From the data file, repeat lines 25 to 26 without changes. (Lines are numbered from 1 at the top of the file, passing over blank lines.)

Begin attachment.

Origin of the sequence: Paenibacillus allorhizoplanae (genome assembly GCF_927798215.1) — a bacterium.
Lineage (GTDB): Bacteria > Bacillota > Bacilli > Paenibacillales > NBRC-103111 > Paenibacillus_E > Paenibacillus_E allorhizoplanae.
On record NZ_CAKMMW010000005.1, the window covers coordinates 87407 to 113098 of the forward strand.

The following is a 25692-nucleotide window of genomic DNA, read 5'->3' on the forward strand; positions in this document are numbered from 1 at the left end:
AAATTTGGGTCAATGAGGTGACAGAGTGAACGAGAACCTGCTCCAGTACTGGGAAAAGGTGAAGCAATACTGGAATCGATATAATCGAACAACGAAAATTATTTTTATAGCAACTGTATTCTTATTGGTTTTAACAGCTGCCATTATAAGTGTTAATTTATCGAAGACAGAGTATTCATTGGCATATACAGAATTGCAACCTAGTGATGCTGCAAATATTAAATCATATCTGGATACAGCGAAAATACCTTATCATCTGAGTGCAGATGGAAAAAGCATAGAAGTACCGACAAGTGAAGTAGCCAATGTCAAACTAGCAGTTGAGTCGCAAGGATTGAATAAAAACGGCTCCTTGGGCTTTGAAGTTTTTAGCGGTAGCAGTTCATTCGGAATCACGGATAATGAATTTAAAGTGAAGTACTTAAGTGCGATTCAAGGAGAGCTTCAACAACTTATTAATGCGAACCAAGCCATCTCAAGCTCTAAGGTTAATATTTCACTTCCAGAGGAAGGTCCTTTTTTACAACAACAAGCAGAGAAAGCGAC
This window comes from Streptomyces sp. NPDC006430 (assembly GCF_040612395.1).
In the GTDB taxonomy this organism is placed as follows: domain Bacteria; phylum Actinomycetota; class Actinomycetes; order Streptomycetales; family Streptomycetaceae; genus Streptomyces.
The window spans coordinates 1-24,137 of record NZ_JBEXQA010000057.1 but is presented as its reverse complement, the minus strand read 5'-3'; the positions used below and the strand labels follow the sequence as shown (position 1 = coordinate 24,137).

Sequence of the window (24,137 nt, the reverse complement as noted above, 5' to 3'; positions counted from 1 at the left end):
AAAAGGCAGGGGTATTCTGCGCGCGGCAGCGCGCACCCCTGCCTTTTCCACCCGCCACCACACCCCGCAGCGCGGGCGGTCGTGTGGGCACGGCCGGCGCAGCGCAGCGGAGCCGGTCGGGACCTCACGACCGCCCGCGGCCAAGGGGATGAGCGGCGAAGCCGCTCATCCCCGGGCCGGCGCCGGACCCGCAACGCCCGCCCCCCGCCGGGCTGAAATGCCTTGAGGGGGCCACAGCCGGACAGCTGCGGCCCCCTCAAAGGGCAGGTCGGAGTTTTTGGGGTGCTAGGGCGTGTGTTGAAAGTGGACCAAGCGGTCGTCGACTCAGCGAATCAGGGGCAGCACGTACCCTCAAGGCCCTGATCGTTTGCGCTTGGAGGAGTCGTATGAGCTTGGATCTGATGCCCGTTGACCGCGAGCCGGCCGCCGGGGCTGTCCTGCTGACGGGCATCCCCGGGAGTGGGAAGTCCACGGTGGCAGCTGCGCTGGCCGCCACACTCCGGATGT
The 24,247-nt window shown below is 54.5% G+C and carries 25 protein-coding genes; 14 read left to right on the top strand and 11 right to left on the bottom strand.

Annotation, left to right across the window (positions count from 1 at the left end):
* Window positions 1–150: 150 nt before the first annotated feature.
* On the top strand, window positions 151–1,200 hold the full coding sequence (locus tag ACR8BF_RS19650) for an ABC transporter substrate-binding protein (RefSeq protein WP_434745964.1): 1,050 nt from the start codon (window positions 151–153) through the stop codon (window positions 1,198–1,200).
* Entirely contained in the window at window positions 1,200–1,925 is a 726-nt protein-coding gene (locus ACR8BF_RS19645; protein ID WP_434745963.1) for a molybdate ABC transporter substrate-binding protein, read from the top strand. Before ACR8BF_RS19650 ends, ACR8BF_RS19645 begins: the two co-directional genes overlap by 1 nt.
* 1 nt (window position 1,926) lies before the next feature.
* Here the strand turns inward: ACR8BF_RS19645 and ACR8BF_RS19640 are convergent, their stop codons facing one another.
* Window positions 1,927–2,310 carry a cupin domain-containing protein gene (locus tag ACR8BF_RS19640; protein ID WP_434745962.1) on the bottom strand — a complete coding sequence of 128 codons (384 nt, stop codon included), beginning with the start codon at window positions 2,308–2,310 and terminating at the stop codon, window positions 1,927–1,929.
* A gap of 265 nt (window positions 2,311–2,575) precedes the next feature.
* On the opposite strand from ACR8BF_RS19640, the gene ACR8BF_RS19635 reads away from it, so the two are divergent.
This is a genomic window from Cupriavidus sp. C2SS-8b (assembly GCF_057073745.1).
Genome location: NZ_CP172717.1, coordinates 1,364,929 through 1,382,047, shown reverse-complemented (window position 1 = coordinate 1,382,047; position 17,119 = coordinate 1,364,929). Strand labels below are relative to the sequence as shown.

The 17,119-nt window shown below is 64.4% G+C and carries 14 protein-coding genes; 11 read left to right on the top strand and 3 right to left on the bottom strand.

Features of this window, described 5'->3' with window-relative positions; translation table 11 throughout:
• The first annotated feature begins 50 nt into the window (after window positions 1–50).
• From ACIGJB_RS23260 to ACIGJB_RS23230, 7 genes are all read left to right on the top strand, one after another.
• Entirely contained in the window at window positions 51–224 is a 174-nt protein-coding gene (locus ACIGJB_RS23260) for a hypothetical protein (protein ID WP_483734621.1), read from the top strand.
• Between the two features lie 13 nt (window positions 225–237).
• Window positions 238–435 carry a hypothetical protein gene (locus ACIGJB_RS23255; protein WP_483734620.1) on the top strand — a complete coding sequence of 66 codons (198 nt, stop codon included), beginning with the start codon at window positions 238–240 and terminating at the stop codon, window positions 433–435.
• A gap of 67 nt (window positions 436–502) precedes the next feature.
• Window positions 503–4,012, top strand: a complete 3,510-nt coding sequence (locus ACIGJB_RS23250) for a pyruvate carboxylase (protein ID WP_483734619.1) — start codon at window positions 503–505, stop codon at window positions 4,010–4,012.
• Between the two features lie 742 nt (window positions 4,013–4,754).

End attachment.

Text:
• The first annotated feature begins 50 nt into the window (after window positions 1–50).
• From ACIGJB_RS23260 to ACIGJB_RS23230, 7 genes are all read left to right on the top strand, one after another.